Griz-Thunder: Seven Game 7 tidbits

MEMPHIS, Tenn. -- In the midst of all the "no tomorrow" cliches and whatnot heading into Game 7, here are seven actual, interesting facts to chew on ahead of Sunday's Game 7:

* Memphis coach Lionel Hollins said he'll again start O.J. Mayo at shooting guard. Hollins and the Grizzlies' players all said the spacing it provided for Zach Randolph was crucial in Game 6, because the Thunder have to respect Mayo out to the 3-point line.

* In the first half of Game 6, Shane Battier caught the ball at the high post and hit a cutting Mayo for an easy basket on a play he brought with him from Houston, as our David Thorpe noted immediately on Twitter. "It only works once a game, but it always works," Battier said.

* In terms of big-game experience, it's relatively even. Each side has three rotation players with Game 7 experience (Battier, Zach Randolph and Tony Allen for Memphis; Kendrick Perkins, Nazr Mohammed and Daequan Cook for Oklahoma City).

Each side also has two key players with experience in big, single-elimination international games. (Marc Gasol and Battier for Memphis; Kevin Durant and Russell Westbrook for Oklahoma City). In the one-and-done scenario of college hoops, five Grizzlies (Mike Conley, Allen, Randolph, Battier and Darrell Arthur) played in the Final Four, while only the Thunder's Nick Collison, Mohammed, Westbrook and Cook can say the same.

* Allen has guarded Durant most of the series and forced him to shoot 43.2 percent from the field, but said he hasn't shouted "He with us"once -- something he commonly says to distract shooters he thinks aren't struggling . "I can't do that with him," Allen said. "He definitely not with us."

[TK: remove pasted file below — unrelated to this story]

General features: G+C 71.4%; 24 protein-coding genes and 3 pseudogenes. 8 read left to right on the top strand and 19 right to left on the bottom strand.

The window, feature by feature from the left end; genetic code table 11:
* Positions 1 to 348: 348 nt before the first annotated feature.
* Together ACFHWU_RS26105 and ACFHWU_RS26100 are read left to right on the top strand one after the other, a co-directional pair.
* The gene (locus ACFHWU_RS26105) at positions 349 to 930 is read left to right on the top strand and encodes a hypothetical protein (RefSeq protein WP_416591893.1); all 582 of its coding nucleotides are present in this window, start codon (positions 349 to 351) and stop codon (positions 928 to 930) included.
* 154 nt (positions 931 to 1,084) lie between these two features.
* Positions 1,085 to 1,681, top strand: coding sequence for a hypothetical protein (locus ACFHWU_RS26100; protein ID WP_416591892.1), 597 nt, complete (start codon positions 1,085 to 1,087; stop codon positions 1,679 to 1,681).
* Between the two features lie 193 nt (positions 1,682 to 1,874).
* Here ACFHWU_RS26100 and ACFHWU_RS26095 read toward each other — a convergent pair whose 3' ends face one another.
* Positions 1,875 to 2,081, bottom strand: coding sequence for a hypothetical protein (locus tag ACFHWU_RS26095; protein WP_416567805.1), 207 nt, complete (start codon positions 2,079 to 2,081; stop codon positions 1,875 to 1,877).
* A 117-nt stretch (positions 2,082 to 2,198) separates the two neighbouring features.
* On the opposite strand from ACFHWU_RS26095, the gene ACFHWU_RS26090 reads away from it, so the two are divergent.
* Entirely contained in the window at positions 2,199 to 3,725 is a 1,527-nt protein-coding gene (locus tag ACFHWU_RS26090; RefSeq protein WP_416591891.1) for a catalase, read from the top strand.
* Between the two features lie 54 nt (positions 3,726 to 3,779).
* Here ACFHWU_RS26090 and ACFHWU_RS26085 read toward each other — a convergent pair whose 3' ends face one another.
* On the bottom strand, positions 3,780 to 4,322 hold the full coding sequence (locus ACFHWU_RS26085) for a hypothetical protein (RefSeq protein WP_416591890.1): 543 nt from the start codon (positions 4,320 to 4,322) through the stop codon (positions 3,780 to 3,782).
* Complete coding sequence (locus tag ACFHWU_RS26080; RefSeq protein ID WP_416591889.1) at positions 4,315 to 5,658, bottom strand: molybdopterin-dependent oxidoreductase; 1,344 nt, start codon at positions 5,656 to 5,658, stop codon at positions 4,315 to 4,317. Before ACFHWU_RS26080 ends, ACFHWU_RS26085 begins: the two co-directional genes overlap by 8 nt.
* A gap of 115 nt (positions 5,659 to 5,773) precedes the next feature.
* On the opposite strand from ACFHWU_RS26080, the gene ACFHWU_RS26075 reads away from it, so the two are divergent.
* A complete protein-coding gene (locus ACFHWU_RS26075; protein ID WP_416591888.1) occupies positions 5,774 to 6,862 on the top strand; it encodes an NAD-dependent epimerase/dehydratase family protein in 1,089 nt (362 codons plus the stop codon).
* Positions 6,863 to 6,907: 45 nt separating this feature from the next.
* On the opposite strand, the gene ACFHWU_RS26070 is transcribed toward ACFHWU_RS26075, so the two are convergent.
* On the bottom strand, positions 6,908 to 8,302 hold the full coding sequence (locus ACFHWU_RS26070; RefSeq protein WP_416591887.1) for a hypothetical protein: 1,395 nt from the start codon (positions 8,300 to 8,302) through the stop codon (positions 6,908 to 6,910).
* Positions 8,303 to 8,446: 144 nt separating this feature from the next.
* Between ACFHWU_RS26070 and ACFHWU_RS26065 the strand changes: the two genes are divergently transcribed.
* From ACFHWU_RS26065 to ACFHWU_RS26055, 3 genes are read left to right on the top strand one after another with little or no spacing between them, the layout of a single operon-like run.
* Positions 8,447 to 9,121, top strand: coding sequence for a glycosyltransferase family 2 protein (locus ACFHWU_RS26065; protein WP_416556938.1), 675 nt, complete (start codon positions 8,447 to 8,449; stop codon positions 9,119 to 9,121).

More notable, perhaps, is that Durant has also been unable to set up teammates. In the series Durant has 111 field goal attempts and only eight assists, or one dime for every 13.9 shots -- nearly double his regular-season rate of 7.2. But Allen and Battier, the two prime defenders, wouldn't say they had him frustrated, even though he visibly seemed that way at times in Game 6.

Two potential adjustments for the Thunder are 1) to play Durant at the 4 -- which was devastatingly effective in the second quarter of Game 4 -- or 2) to play Kendrick Perkins fewer minutes at the expense of a better mid-range shooter such as Nick Collison. Either tactic would eliminate some of the off-ball double-teaming that reduced Durant's touches in Game 6.

* Memphis watched film but didn't practice before boarding the plane for Oklahoma City on Saturday. "I don't know what we would do at practice," Hollins said. "We've got about six guys that probably wouldn't practice after last night. It's that time of the season. We're playing the same team that we've played six times already."

* James Harden has taken half his shots from beyond the arc and half from inside. One might suggest a different mix based on the results. For the series he is just 6-for-26 on 3s; but on 2s he's 18-of-26 and has 27 free throw attempts, with 26 makes.

* Since banging his thumb in Game 6 of the San Antonio series, Darrell Arthur has struggled mightily with his normally accurate mid-range game. Arthur is only 6-of-18 on shoots outside 10 feet in this series and has only converted once beyond 15 feet; at times he's seemed reluctant to pull the trigger or stepped on rather than shooting off the catch. In the regular season he took nearly half his shots from beyond 15 feet and hit 39.0 percent; he's only tried eight in six games against the Thunder and made only one.